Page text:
Reply
        1. Nate Hoffelder18 February, 2019

          People complained about Ohio’s solution, which was that prisoners could only get books from approved (major) retailers. They complained about NY’s solution, which was that a retail source had to be approved before prisoners could get books from the source.

          Reply
          1. James18 February, 2019

            Perhaps you followed this story closer than I did. I never heard complaints about having to order books from some list of approved (major) vendors.

            The complaints I heard were all aimed at the “the only books allowed are ebooks tied to this one overpriced device” ‘solution’.

            Reply
            1. Nate Hoffelder19 February, 2019

              TBH I only heard about a couple of the stories at the time. There were however a number of different states taking action last year, all on this one issue. Many of the new regulations drew objections which all basically said the same thing.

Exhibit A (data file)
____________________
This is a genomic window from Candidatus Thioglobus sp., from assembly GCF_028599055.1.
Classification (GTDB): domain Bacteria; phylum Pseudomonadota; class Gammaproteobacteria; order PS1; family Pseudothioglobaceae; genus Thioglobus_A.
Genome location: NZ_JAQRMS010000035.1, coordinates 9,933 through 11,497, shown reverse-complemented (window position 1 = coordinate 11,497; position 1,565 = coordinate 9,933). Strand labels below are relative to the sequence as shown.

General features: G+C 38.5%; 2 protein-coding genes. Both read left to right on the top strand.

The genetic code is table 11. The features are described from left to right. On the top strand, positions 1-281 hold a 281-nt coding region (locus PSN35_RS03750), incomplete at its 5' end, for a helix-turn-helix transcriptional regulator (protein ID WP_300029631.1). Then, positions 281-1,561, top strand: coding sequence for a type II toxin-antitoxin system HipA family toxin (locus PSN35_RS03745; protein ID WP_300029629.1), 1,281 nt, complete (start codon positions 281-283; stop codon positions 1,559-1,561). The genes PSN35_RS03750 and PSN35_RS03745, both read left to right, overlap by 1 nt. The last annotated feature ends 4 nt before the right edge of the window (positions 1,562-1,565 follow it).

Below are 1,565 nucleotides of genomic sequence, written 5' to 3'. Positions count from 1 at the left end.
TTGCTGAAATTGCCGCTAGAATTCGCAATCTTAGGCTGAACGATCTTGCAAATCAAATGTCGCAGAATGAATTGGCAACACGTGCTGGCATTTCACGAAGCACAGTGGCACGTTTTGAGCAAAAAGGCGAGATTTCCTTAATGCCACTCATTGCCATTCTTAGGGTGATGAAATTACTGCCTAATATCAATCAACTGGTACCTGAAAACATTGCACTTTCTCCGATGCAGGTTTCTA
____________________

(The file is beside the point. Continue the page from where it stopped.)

3. Lyn18 February, 2019

    Several years ago, a friend was in prison. Despite the hundreds of slightly used books on my shelves, I had to order books from B&N or Amazon and have them shipped straight to the prison (this was in Texas). It raised my costs and made me scratch my head. Now I understand. Thanks for the info!

    Reply
  4. Will Entrekin19 February, 2019

    “One of the drugs found in smuggled books was Suboxone, an FDA-approved medication that helps opiate addicts manage withdrawal symptoms. This drug comes in thin strips that could be inserted between pages of a book.”

    It’s sad that patients struggling with withdrawal symptoms have to resort to contraband for treatment rather than relying on FDA-approved medications managed under the supervision of a healthcare provider.

    Reply